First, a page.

We are mistakenly taught that life is other than where we are, and so we are schooled in strategies to traverse the imagined distance from here to there and trained in the fortitude to do what is necessary to secure the treasure at the end of our quest. But almost dying in my thirties and living ever since have taught me otherwise. There is no there, only here. And so, instead of trying so hard to go somewhere else, and to become something else, the long walk through time insists that we turn ourselves inside out to reveal our inner beauty. Like iris and orchids and tulips, we are each asked to break ground and—through love and suffering—to reveal the truth of who we are where we are. Until humanity becomes its own garden. This is the spiritual journey on Earth—not to strive from here to there, but to unfold from in to out. How we do this is both personal and Universal. But do it we must, if we are to flower and offer our nectar to the world.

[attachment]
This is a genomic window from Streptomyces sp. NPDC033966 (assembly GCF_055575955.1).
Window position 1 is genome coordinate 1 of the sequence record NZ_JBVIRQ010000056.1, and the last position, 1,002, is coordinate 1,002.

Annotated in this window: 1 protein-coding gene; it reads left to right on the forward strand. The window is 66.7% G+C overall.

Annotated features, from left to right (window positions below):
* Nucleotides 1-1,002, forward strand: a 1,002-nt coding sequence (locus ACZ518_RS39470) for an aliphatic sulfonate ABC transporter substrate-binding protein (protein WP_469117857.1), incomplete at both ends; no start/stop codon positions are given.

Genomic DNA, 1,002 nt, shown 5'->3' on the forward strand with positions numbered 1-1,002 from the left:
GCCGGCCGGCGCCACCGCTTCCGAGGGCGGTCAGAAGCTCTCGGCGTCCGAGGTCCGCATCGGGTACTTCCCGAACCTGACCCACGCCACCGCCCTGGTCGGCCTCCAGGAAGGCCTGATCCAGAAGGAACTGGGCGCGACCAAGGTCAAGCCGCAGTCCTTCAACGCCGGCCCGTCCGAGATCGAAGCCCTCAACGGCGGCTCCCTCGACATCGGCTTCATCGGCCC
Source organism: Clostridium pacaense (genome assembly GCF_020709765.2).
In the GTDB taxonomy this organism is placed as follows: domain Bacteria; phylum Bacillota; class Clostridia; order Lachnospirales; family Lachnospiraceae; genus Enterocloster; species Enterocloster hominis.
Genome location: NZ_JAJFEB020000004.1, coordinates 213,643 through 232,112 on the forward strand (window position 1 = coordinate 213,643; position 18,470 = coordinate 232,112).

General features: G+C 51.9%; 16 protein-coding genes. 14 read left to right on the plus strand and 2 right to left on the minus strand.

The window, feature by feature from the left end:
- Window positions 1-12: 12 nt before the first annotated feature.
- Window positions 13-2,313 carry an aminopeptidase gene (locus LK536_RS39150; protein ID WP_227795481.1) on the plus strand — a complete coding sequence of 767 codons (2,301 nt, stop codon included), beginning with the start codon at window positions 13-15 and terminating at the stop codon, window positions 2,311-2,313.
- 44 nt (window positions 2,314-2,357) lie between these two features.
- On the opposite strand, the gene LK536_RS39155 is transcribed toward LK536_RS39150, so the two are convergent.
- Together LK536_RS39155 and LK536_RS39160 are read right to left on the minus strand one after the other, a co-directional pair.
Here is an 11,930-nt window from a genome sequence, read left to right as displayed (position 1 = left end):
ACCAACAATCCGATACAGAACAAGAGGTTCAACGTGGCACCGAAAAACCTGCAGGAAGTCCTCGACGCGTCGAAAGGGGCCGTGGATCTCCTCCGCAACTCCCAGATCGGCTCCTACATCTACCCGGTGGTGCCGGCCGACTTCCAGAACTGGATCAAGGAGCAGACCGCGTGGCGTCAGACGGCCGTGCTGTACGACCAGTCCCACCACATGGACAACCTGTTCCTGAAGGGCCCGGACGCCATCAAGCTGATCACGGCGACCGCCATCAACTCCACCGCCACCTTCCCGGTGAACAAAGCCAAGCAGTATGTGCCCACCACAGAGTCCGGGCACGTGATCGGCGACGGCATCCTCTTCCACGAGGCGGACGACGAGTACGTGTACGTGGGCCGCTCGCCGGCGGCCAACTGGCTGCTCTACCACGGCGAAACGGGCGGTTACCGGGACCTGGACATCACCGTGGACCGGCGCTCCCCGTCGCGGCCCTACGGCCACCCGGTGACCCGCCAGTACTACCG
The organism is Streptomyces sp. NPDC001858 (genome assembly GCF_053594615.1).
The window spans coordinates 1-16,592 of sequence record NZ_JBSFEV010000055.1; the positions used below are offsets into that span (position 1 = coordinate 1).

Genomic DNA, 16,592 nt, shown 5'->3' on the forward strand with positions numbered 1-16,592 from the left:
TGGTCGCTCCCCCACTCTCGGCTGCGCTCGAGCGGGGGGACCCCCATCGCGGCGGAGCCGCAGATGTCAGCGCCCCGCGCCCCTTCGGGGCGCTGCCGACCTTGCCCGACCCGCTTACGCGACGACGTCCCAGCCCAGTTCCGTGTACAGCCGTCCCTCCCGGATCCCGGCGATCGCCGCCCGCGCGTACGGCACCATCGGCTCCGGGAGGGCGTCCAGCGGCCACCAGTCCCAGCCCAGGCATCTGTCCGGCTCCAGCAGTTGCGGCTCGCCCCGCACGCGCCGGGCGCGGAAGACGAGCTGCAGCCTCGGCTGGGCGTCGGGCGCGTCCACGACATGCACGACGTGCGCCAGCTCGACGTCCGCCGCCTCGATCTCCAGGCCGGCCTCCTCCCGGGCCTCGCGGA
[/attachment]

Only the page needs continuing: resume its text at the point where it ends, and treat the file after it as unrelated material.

The Chinese word 蜕变 (t-way be-yan) means “taking off all coverings to become one’s true self as time unfolds.”


It is most surely true that no one can safely enter the dark gate of the shadow world without knowing that some deeply loved and trusted person has absolute faith in the rightness of their journey and in their courage and ability to come through.
—Helen Luke


Any life, no matter how long and complex it may be, is made up of a single moment—the moment in which a person finds out, once and for all, who they are.
—Jorge Luis Borges